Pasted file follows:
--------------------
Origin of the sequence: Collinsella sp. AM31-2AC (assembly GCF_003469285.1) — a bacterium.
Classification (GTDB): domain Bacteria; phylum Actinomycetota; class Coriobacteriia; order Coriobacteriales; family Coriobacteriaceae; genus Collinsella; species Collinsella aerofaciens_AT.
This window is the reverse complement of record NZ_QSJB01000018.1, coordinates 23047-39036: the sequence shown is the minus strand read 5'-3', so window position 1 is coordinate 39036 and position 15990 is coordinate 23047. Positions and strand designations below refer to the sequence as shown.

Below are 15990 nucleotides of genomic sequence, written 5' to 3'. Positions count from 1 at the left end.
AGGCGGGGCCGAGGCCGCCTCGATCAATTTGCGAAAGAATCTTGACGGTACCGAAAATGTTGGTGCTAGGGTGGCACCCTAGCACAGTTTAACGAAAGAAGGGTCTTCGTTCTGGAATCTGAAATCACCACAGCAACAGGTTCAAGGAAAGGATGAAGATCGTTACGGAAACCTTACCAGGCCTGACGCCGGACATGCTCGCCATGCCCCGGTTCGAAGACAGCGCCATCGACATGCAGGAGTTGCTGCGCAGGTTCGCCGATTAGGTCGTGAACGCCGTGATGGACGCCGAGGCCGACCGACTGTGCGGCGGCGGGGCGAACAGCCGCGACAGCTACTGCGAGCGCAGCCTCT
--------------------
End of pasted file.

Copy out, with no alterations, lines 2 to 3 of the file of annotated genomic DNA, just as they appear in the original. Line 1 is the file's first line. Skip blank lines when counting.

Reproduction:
Classification (GTDB): domain Bacteria; phylum Actinomycetota; class Coriobacteriia; order Coriobacteriales; family Coriobacteriaceae; genus Collinsella; species Collinsella aerofaciens_AT.
This window is the reverse complement of record NZ_QSJB01000018.1, coordinates 23047-39036: the sequence shown is the minus strand read 5'-3', so window position 1 is coordinate 39036 and position 15990 is coordinate 23047. Positions and strand designations below refer to the sequence as shown.